Artist Victoria Lywood’s facial reconstruction of an Egyptian Mummy on display at McGill University’s Redpath Museum.

 

Bias that is shaped by the media. Especially considering many facial reconstructions are done on historic celebrity persons, this is troubling.

Facial reconstruction of Arsinoe, Cleopatra’s half-sister, by researchers at Dundee University

Facial reconstruction of Arsinoe, Cleopatra’s half-sister, by researchers at Dundee University

This is why Gods of Egypt is important to me beyond the scope of Hollywood entertainment, and why this box office bomb gives me hope. The harsh public outcry and social media protests directly predicted Gods of Egypt’s failure at the box office. If Hollywood casting grows more diverse and changes, so too can society’s perceptions of antiquity.

Addendum: Funerary art was not meant to literally represent the deceased in Ancient Egyptian culture. The imagery was stylized and often depicted idealized representations of the departed. Still, there is a large discrepancy in the features and outward appearance of ancient art and contemporary reconstructions of ancient persons, with the latter often under-representing darker skinned individuals.

Sources:

Hollywood Reporter: http://www.hollywoodreporter.com/news/box-office-deadpool-entombs-big-870611?utm_source=twitter

Rotten Tomatoes: http://www.rottentomatoes.com/m/gods_of_egypt/

Gods of Egypt IMDB: http://www.imdb.com/title/tt2404233/?ref_=fn_al_tt_1

The Guardian (Article capturing some of the online outcry Nov 2015): http://www.theguardian.com/film/2015/nov/13/gods-of-egypt-posters-anger-whitewashed-cast-twitter-exodus

Forbes.com (Article with Lionsgate official statement addressing the public outcry in lack of diversity in 2015): http://www.forbes.com/sites/scottmendelson/2015/11/27/exclusive-lionsgate-responds-to-gods-of-egypt-whitewashing-controversy/#359654031f4e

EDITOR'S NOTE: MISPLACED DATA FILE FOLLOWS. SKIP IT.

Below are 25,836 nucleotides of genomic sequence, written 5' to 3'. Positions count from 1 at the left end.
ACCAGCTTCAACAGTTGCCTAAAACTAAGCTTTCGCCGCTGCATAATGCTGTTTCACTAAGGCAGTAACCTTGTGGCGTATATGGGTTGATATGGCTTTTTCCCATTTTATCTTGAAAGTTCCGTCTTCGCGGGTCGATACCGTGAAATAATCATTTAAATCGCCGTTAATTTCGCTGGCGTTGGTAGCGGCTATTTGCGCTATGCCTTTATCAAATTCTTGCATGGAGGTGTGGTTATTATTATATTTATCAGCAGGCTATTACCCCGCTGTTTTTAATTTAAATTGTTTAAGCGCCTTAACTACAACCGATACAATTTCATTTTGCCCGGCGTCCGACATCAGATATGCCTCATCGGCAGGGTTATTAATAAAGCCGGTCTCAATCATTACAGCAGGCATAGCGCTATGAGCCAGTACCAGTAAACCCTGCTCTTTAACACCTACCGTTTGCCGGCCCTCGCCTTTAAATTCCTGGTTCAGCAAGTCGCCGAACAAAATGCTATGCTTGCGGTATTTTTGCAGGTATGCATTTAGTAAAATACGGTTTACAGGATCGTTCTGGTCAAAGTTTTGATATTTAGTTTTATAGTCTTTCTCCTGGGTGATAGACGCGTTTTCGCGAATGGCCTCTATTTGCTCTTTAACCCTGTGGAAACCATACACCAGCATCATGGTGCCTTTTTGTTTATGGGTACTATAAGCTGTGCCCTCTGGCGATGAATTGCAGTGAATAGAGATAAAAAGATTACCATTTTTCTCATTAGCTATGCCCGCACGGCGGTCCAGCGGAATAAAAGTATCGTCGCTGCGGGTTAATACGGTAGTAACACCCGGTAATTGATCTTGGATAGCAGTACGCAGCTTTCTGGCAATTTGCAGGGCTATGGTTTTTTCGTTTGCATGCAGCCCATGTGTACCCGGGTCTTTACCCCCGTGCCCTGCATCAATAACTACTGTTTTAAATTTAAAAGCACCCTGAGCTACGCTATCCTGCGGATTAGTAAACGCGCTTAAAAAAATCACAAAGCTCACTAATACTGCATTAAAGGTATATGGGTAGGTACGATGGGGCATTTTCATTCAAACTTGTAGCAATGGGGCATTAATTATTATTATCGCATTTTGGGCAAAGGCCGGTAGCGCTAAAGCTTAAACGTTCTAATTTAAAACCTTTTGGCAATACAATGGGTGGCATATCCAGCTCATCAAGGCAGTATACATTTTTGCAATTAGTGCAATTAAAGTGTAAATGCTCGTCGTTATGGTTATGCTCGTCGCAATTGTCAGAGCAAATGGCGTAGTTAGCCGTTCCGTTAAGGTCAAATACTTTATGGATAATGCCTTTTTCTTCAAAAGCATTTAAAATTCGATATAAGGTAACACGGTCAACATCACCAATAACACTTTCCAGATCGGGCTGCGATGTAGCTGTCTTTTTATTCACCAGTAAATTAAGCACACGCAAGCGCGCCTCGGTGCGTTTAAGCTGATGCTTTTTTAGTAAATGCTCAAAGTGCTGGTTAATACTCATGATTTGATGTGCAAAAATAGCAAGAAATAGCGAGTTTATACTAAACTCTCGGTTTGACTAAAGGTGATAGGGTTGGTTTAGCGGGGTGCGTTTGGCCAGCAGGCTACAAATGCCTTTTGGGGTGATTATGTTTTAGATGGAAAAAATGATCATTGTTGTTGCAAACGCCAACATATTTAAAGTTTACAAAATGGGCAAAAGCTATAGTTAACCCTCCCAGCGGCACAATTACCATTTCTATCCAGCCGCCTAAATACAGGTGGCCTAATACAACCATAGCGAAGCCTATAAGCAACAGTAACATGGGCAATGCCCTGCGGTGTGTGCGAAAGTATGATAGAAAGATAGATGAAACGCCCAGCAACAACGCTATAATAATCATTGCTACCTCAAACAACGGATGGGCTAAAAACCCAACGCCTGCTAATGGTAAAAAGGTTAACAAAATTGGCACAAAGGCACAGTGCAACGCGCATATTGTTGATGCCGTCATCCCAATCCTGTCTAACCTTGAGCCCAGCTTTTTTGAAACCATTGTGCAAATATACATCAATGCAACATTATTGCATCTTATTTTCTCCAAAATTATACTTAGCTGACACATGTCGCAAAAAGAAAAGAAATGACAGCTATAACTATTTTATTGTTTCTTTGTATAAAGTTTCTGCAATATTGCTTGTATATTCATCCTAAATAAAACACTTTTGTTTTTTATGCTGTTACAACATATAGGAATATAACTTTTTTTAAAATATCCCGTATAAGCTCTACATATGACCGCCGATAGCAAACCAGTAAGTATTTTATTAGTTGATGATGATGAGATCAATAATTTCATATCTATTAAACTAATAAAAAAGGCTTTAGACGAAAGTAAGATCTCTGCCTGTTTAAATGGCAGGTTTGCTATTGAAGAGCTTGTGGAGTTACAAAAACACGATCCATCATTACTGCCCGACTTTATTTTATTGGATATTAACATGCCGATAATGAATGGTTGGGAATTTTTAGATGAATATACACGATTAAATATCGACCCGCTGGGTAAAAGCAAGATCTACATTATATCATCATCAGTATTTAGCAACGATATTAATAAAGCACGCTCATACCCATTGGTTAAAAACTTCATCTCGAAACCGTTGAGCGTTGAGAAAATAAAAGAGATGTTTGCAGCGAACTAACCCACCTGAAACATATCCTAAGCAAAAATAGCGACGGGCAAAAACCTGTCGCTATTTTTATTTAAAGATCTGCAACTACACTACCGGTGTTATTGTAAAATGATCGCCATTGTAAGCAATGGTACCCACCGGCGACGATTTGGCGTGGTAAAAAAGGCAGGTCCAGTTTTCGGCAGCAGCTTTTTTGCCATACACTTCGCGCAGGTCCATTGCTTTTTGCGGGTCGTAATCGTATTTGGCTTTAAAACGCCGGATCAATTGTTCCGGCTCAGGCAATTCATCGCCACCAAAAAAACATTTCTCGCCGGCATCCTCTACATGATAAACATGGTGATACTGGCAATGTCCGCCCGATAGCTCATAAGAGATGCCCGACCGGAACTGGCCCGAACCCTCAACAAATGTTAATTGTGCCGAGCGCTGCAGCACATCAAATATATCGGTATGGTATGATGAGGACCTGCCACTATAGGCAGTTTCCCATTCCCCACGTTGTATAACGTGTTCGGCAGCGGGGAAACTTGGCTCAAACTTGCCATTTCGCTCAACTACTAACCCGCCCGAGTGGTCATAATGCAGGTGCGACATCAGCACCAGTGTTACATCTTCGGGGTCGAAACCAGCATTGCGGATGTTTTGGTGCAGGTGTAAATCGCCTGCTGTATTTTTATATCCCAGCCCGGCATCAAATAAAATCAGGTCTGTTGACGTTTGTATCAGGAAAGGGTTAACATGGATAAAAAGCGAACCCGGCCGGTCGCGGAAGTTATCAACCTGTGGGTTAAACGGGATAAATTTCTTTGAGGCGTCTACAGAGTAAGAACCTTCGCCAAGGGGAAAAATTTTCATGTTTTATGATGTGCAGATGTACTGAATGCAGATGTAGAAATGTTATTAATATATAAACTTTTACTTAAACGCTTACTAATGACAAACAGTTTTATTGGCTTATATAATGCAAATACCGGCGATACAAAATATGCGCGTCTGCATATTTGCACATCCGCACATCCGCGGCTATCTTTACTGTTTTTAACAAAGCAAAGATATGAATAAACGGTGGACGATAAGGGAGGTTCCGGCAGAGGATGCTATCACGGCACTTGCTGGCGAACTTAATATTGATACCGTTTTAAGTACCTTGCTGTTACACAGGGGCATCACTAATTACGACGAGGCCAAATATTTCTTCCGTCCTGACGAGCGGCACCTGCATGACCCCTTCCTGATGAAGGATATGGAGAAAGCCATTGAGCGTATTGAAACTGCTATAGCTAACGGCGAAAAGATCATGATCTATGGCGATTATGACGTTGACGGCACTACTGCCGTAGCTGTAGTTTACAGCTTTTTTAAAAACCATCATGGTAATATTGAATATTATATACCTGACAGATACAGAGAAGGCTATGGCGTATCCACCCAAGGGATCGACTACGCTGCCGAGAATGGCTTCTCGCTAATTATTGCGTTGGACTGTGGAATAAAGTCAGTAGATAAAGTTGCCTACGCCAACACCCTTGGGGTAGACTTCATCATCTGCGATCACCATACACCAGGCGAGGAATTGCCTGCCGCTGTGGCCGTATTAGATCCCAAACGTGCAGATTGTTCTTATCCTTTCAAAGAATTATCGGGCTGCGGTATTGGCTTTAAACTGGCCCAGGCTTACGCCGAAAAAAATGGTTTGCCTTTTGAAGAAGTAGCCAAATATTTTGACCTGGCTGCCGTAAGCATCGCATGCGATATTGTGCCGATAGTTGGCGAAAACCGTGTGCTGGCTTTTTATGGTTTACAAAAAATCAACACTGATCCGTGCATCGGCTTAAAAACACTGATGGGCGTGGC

IGN.com, Schwartz official movie review of Gods of Egypt: http://www.ign.com/articles/2016/02/25/gods-of-egypt-review

The Guardian (Gods of Egypt director calls critics diseased vultures in response to scathing reviews):
http://www.theguardian.com/film/2016/mar/01/gods-of-egypt-director-alex-proyas-calls-film-critics-diseased-vultures

Alex Proyas (Director of Gods of Egypt) personal Facebook post slamming “the critics”:
https://www.facebook.com/permalink.php?story_fbid=195699647463502&id=100010704046009

National Geographic (King Tut’s New Face): http://news.nationalgeographic.com/news/2005/05/photogalleries/tut_mummy/photo8.html

CBC Montreal (2013):
http://www.cbc.ca/allinaweekend/history/2013/01/27/egyptian-mummies-brought-to-life/

RISD Museum
http://risdmuseum.org/manual/142_abstracting_ancient_egypt

George Walter Vincent Smith Art Museum
https://springfieldmuseums.org/about/smith-art-museum/

BBC News (2009) Arsinoe Cleopatra’s Sister Facial Reconstruction
http://news.bbc.co.uk/2/hi/uk_news/scotland/tayside_and_central/7958819.stm

Elisabeth Daynes official website:
http://www.daynes.com/en/exhibitions-hyper-realistic-reconstructions-paleoanthropology/chicago-usa-12/mummies-images-of-the-afterlife-46.html

Kassie Bradshaw Kmitch

About the Author:

Kassie Bradshaw Kmitch is a bioarchaeologist, museum worker, and freelance artist based out of St. Paul, Minnesota.
See more posts by Kassie Bradshaw Kmitch
2016-11-29T16:59:57+00:00April 14th, 2016|Stories|Comments Off on Gods of Egypt: Whitewashing antiquity goes beyond Hollywood